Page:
By Kara Odum ‘15Staff Writer
The upcoming “Tale of Genji” exhibit in the Ruth Chandler Williamson Gallery will feature an array of 60 Japanese woodblock prints pulled from the Scripps collection, which currently holds over 2,000 such prints, and some from a private collection in Pasadena. Japanese woodblock prints were made in the ukiyo-e period of Japanese art from the 17th to 20th century. The ukiyo-e process for making woodblocks consisted of three artists working together to create a print, beginning with carving an image into a block, then applying colored vegetable pigments to the block, and finally pressing the inked block onto paper to form the print. Due to the low cost and quick production method, prints were readily available to the Japanese populace and many survive today.
The exhibit will focus on a re-telling of “The Tale of Genji,” a classic of Japanese literature, written by Japanese noblewoman Murasaki Shikibu in the 11th century that has since inspired theater, manga, fiction, operas, and movies. The story is centered on Genji, an emperor’s son raised as a commoner, and his adventures through life and in romance. The prints on display date back to the 1820s to 1850s and offer a more updated re-telling of Genji through the eyes of 19th century Japanese artists by using a widely popular traditional hero. A full-color illustrated book cataloging the exhibit and the Scripps collection, edited by Dr. Andreas Marks, will be available for purchase.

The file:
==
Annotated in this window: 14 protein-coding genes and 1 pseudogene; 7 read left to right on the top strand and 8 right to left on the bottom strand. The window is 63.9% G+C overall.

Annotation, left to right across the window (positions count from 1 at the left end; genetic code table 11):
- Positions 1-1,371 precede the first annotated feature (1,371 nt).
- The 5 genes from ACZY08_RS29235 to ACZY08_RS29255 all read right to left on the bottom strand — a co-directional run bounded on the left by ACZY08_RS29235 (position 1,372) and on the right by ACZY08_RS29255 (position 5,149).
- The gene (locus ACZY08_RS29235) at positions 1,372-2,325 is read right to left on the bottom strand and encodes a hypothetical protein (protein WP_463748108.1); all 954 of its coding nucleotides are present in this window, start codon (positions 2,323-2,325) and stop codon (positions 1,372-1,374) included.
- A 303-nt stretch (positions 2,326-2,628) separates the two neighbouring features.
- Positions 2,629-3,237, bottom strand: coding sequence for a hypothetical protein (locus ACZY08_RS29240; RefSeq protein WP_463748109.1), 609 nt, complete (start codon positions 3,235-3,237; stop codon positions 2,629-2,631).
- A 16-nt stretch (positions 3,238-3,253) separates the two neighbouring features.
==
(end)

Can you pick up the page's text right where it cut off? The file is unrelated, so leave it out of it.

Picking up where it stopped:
Professor Bruce Coats of the Scripps Art History Department has organized this exhibit as well as a concurrent exhibit in the Clark Humanities Museum. He has been teaching “The Tale of Genji” for 25 years as a Core III class, and more recently as an art history class. The Clark Humanities Museum exhibition will offer a different look at “The Tale of Genji”—this one was created by students who chose a main set of 54 and several auxiliary prints. On Saturday, Oct. 27 at 4 p.m., there will be a lecture at the Clark Humanities Museum on “The Tale of Genji” and the chosen prints by the foremost authority on Japanese prints, Dr. Sarah Thompson, who is the curator of the Museum of Fine Art in Boston. The official exhibit will open with an evening reception on Oct. 27, from 7 p.m. to 9 p.m. at the Williamson Gallery.
If you are interested in seeing more Japanese prints, Scripps has one of the largest collections outside Japan that focuses of “The Tale of Genji.” All students are welcome to talk to Professor Mary MacNaughton about viewing the prints in Baxter Hall.